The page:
Capitalism has a particular relationship with this process. It does not so much constitute a people as abstract from every condition of belonging. In doing so it presents its institutions, its conditions, not as part of a particular people, a culture, but as rationality as incarnate. The effect of this is a paradoxical deepening of the divisions of humanity. Those outside of its logic are outside of humanity altogether. 

"Capitalist globalization appears thus as a process that reunites incompatible extremes. It is an oxymoron realized. It is presented, in one aspect, as universalization of economic, social, and political processes, that are supposed to represent the nec plus ultra of history (democratic regimes, free enterprise, global market, internet, prison). Its other aspect is a mega-machine that fragments, hierarchizes, eliminates, every "other" that it encounters."

This oxymoron has profound effects on the symbolic order. Capital cannot constitute a transindividual symbolic order. It creates something more like superstition than religion, symbols of an impersonal and indifferent force to which one must adhere, only that force is now social relations not nature. As Tosel writes:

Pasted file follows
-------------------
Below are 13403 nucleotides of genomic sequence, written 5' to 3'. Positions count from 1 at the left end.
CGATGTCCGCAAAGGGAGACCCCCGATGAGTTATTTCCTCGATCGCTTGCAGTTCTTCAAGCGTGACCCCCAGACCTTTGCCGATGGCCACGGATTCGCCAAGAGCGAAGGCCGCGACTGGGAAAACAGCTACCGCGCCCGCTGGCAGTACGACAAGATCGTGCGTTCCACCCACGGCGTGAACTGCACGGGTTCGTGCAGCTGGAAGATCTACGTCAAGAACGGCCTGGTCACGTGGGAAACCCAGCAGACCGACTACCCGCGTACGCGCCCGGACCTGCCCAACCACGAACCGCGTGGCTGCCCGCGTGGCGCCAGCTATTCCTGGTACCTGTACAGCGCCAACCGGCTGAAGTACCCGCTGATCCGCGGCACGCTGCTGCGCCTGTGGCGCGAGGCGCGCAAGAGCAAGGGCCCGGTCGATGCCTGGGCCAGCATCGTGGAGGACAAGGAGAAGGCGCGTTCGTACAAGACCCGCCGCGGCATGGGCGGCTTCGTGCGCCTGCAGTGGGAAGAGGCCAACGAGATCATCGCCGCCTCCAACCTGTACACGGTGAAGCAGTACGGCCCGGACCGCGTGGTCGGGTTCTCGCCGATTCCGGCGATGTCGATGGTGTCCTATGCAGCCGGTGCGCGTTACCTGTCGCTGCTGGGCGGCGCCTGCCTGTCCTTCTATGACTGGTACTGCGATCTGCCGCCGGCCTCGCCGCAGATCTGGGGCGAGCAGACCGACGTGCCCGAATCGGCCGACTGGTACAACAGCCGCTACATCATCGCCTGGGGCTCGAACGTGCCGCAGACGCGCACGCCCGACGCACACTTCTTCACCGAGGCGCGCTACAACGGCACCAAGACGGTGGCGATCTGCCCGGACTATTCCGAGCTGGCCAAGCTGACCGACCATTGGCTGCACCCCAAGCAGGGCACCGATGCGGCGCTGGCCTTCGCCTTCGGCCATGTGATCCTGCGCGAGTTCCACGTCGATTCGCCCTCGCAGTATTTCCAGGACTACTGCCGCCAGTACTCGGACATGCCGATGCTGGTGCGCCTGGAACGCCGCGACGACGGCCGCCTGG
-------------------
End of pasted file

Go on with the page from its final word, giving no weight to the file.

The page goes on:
"The symbolization of individual works under the other of quantized abstract work is lost as the determination of this socialized work takes on an autonomous value...The value in itself, which takes the form of Money and Capital, is a pseudo-third, an effective third, however, which absorbs the symbolic dimension of socialized labor into its imaginary mobile automaton."

There is a great deal that could be said about the similarity of Deleuze and Guattari and Tosel's approach. A similarity that stems from incomplete lines of inquiry in Marx. The difference is no less striking. First, Tosel, does not see capital as dispensing with code, with symbols, to engage in purely quantitative axioms. Capital's symbols are not the private codes, but encompass the public symbols of money and value, symbols that compel without meaning, symbolize without individuality or belonging. Second, as I have already hinted, Tosel's finite communism is an argument against accelerationism, against the attempt to push capital's abstraction and indifference towards some liberatory end.